On a seasonally adjusted basis, national MLS® home sales posted a sixth consecutive month-over-month increase in July, climbing 2.5 per cent from June to reach 42,539 units. Seasonally adjusted activity now stands 61.2 per cent above the decade-low in January, and just 1.4 per cent below the all-time peak May 2007.
“Sales activity started off the third quarter on a strong footing,” said CREA President Dale Ripplinger. “The difference in the resale housing market now, compared to the beginning of the year, is night and day, and nowhere is this more evident than in the West. Homebuyers recognize that interest rates and prices have bottomed out, and are taking advantage of excellent affordability before prices and interest rates move higher.”
Resale activity in July 2009 was up from the same month last year in about 60 per cent of local markets. Year-over-year gains in Toronto (28 per cent), Vancouver (90 per cent), Montreal (19 per cent), Calgary (22 per cent) and Edmonton (28 per cent) contributed most to the national increase in activity.
Demand is rebounding sharply in some of Canada’s priciest housing markets, which continues to skew the national average price upward. The national MLS® residential average price rose 7.6 per cent from one year ago to $326,832. Only seven local markets posted new average price records in July. The strong rebound in sales activity, not price, in some of Canada’s most expensive markets is skewing the national average price upward, just as a sharp decline in activity in these markets skewed the average lower in late 2008.
The price trend is similar but more muted for the weighted national MLS® average price, which compensates for changes in provincial sales activity by taking into account provincial proportions of privately owned housing stock. The weighted national MLS® average sale price was up 4.6 per cent year-over-year in July 2009.
The weighted average price increase for an aggregate of 25 major markets reveals a similarly muted trend compared to its unweighted counterpart. The major market weighted average price rose 2.8 per cent year-over-year in July 2009, compared to an increase of 8.3 per cent for the unweighted major market average price. The major market weighted average price compensates for changes in sales activity in major markets by taking into account the proportion of privately owned housing stock in each market in relation to the major market aggregate.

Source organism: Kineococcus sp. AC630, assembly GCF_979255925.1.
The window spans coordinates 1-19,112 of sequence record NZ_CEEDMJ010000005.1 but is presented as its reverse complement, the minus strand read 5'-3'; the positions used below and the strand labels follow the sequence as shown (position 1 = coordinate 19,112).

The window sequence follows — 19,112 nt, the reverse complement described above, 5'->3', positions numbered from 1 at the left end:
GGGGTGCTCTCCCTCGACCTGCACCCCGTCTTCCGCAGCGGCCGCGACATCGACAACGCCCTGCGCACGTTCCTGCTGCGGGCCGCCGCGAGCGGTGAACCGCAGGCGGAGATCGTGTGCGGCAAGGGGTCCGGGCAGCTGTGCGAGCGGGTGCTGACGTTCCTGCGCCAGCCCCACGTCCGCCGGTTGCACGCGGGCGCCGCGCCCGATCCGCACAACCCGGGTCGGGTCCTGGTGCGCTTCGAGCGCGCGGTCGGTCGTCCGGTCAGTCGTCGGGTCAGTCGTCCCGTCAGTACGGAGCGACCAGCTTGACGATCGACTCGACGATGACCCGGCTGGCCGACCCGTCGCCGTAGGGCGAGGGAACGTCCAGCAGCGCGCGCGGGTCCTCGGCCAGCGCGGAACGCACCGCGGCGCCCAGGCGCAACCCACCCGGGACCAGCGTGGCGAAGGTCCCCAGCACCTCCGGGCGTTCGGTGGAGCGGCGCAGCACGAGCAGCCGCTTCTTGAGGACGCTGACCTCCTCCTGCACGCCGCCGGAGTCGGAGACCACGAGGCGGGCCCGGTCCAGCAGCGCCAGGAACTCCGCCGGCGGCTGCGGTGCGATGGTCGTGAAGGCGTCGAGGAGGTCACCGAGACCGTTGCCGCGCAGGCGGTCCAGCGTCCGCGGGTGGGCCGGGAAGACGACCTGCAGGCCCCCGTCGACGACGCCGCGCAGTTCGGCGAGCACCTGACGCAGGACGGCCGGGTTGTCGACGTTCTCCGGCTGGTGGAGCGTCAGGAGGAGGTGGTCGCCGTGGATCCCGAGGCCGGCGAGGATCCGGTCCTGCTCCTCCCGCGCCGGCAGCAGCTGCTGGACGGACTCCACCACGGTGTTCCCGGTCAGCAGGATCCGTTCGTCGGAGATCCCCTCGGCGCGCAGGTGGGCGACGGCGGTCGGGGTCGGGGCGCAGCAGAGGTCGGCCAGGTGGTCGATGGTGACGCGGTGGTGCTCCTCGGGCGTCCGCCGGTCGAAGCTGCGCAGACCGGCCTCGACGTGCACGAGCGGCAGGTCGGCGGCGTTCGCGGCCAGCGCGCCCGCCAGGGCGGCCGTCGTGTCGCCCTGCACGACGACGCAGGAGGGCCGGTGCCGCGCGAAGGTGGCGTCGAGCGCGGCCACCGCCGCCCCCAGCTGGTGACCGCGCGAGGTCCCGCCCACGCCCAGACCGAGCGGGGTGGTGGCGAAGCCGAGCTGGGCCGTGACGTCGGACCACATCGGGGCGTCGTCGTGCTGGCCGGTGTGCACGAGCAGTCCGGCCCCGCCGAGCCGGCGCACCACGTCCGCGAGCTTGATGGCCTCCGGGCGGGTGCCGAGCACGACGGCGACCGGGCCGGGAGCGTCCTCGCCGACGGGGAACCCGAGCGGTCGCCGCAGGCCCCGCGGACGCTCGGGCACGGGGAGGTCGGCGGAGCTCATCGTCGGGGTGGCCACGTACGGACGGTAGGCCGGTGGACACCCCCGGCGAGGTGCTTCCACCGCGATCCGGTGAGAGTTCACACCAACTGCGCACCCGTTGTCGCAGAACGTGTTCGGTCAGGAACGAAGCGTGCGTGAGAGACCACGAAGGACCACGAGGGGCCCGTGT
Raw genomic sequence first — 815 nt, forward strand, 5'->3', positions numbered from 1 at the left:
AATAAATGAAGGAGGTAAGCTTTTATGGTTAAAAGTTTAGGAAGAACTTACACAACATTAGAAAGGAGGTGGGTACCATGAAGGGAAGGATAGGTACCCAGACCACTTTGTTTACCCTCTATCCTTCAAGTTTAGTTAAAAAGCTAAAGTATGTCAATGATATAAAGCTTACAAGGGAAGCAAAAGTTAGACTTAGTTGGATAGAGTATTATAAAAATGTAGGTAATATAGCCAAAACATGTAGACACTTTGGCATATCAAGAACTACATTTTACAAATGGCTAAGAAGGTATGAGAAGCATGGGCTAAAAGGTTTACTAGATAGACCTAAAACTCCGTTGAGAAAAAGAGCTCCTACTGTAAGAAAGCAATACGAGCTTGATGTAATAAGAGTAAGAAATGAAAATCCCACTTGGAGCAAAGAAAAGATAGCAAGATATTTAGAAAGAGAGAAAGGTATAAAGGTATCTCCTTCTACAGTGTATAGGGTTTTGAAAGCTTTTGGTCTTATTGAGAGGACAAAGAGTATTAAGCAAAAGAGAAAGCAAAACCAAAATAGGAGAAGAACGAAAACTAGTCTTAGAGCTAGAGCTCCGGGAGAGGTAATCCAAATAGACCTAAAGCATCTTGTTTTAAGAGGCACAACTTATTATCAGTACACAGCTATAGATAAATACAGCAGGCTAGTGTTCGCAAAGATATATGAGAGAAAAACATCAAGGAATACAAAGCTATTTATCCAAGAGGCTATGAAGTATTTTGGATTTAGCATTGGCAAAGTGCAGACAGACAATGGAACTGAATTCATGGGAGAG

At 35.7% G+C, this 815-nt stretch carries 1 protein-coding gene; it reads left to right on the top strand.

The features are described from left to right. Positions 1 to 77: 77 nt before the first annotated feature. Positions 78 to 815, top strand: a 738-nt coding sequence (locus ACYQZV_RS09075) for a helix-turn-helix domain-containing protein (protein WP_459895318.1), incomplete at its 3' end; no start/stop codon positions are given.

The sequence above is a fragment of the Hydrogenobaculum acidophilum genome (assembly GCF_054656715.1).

The supply of homes coming onto the MLS® market remained down from year-ago levels. Down 13 per cent from year-ago levels to 73,444 units, this represents the seventh year-over-year decline in as many months in the number of new listings.
Rebounding demand combined with fewer new listings is beginning to draw down the overall supply of homes on the market. There were 219,982 homes listed for sale on the MLS® systems of real estate boards in Canada at the end of July 2009, down 12.4 per cent from July 2008. It is the third consecutive year-over-year decline in active listings, and the largest in more than six years.
The number of months of inventory is equal to the supply of active listings at the end of the month divided by the number of sales that month. It represents the number of months it would take to sell current inventories at the current rate of sales activity. Nationally, there were 4.4 months of inventory in July. This is up slightly from June, but remains one of the lowest figures over the past two years, and well below the recessionary peak of 12.8 months in January 2009.
The seasonally adjusted dollar volume of all residential MLS® sales set a new record in July 2009, climbing 5.5 per cent from the previous month to reach $13.8 billion.
“Home sales through the MLS® systems in July provide clear evidence that sentiment about making major purchases continues to improve,” said Chief Economist Gregory Klump. “Activity may level out over the rest of the year as home prices and mortgage lending interest rates creep higher.”
“The number of new listings coming onto the market is down from last year and the rebound in sales activity is paring inventories, so the number months of inventory is on the wane,” said Klump. “These trends are supporting average prices. Average prices dropped sharply over the second half of 2008 but have rebounded since then, so average prices are expected to continue climbing over the rest of the year.”